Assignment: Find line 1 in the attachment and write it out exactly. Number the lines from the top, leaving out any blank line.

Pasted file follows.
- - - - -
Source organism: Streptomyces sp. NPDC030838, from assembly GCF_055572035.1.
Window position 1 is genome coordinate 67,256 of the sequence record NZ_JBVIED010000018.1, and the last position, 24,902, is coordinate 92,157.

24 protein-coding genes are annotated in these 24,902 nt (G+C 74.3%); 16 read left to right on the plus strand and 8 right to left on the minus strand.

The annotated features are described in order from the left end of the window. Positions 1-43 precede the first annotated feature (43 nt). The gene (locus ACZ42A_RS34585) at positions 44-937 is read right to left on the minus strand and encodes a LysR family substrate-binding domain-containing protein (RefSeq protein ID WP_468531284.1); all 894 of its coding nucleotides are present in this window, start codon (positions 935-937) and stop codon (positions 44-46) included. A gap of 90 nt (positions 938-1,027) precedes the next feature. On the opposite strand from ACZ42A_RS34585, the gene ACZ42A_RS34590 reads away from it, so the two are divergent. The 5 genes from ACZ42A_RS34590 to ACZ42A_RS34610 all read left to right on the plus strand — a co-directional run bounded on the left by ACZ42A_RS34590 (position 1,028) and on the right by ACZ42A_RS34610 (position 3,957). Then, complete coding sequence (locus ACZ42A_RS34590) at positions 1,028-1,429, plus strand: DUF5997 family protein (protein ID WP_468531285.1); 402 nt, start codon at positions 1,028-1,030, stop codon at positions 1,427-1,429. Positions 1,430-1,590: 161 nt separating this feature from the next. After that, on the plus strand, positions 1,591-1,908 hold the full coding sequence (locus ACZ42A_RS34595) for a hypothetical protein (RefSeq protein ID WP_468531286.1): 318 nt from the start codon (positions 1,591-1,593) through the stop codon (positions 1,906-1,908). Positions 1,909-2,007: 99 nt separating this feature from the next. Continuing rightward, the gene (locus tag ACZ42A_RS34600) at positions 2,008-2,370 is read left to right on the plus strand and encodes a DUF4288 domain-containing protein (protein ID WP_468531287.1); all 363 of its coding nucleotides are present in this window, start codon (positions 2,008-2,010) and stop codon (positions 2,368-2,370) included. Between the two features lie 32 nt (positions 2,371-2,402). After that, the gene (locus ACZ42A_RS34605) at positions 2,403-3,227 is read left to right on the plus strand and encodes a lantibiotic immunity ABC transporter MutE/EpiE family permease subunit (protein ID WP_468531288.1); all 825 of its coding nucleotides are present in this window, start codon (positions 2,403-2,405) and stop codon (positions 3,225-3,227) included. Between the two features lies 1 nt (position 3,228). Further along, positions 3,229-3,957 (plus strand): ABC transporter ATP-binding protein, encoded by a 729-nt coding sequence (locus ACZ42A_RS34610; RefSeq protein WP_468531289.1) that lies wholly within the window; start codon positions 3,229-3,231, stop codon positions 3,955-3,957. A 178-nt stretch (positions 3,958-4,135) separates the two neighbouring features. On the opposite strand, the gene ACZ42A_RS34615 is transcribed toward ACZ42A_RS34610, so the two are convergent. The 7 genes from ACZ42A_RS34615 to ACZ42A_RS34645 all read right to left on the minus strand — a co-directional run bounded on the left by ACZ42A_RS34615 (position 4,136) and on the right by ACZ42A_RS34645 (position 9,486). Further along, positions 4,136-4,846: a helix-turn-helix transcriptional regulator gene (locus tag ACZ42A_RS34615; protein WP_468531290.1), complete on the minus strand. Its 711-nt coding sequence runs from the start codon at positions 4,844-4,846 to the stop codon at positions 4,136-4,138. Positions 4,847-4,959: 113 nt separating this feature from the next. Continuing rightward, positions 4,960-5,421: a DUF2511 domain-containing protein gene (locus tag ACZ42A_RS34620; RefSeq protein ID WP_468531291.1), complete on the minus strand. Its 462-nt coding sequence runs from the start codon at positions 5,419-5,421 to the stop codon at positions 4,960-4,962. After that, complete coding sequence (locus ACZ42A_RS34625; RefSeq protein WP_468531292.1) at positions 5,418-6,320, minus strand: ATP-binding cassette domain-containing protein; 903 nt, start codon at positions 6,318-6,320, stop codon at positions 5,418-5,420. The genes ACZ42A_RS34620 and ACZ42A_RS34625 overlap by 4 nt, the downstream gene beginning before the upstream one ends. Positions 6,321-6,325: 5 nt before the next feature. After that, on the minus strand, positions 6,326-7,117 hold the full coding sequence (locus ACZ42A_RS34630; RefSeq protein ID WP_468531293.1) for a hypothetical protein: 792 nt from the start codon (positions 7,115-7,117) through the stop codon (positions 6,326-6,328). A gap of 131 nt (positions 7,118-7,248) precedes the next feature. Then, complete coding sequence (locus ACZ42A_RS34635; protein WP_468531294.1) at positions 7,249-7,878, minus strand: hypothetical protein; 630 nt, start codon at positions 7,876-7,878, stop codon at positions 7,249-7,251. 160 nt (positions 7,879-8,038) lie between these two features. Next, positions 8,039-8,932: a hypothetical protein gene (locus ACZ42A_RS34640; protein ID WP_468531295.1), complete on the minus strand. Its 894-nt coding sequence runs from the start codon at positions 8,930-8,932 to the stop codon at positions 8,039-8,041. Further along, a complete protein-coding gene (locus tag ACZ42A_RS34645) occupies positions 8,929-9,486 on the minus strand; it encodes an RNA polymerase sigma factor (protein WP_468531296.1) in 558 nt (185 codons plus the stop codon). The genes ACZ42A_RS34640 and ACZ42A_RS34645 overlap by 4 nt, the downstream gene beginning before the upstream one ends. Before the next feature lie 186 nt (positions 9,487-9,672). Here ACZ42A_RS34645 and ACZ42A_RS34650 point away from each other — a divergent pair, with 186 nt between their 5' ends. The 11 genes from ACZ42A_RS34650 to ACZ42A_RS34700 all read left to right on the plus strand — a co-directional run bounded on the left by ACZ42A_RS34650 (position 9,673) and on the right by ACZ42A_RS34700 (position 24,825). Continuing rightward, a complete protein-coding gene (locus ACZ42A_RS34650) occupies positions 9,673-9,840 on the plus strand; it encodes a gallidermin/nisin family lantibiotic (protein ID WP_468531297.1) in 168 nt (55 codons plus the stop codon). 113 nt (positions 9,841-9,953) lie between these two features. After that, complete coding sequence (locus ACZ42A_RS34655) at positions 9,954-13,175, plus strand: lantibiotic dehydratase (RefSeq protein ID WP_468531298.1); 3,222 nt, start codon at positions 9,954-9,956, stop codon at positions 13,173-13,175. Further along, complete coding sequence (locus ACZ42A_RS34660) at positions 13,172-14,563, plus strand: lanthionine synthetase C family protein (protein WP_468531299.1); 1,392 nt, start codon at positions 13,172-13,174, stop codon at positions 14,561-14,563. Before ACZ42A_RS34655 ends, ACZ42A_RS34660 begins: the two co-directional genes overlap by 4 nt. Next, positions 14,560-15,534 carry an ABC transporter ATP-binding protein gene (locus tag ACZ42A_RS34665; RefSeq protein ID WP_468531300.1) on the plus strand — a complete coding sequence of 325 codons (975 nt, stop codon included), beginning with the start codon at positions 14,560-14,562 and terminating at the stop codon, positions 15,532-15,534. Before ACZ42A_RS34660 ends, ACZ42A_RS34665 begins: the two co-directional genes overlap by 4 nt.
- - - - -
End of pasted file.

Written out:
Source organism: Streptomyces sp. NPDC030838, from assembly GCF_055572035.1.